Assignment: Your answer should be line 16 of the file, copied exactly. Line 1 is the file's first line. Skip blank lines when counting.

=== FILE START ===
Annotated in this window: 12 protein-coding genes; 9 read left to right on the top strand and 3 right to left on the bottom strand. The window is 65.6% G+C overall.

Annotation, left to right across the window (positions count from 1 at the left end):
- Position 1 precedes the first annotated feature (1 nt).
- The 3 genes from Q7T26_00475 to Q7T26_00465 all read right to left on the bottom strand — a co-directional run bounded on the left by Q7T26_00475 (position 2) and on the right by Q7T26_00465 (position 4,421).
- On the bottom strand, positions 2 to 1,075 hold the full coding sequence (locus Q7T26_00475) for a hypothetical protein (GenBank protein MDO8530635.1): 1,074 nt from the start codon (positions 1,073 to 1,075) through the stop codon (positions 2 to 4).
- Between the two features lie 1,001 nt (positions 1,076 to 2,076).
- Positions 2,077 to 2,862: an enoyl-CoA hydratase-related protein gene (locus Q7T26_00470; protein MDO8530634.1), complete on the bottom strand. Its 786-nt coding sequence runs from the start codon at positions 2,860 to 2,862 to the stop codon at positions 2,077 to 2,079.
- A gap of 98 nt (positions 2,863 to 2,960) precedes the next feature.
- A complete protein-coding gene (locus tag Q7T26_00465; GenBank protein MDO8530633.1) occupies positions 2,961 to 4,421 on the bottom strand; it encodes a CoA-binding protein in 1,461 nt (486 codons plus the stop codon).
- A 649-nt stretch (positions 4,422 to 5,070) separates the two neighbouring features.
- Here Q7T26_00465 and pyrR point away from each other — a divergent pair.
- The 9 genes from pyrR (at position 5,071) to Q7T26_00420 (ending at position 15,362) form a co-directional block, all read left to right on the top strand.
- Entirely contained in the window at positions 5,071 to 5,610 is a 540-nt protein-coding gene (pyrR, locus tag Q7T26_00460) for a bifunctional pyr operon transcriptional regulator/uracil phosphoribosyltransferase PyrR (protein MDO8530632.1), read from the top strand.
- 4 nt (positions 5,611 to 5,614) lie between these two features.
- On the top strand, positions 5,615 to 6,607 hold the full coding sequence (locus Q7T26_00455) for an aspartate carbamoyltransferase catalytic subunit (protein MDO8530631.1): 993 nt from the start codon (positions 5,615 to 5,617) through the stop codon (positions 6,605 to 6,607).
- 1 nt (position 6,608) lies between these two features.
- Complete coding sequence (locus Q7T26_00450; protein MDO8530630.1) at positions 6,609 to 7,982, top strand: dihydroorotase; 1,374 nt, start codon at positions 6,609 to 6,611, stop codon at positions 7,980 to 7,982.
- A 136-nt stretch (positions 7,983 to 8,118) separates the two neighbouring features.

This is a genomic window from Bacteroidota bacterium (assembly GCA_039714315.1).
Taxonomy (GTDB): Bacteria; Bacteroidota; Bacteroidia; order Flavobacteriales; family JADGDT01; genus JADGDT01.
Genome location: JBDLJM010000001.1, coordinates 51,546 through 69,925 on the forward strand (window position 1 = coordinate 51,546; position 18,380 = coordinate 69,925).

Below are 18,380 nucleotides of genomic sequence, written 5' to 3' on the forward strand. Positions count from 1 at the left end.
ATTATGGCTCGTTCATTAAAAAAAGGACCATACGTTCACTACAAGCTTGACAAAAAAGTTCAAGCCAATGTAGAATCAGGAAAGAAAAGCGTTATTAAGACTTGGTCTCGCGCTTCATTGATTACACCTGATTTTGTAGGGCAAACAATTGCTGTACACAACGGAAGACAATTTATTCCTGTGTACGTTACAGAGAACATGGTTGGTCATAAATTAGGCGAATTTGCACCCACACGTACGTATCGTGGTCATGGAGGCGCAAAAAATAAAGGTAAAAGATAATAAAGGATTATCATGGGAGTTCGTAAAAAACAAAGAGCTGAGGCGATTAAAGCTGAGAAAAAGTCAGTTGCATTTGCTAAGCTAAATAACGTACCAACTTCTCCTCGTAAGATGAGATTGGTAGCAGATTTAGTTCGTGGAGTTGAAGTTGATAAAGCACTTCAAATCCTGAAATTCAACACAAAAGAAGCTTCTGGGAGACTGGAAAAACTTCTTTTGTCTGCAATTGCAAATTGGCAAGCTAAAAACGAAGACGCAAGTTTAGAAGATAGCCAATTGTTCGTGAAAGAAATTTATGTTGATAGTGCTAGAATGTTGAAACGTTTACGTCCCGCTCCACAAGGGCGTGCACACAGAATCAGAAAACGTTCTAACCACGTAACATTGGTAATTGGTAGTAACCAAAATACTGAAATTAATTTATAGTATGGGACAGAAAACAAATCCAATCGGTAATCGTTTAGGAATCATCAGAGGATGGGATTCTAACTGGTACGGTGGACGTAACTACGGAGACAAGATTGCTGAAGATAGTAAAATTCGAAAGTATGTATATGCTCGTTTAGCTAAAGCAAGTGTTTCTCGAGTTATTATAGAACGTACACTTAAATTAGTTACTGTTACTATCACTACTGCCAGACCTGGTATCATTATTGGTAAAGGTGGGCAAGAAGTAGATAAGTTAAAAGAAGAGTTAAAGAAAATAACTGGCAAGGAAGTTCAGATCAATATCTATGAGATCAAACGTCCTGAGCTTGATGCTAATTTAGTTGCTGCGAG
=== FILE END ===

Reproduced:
- 1 nt (position 6,608) lies between these two features.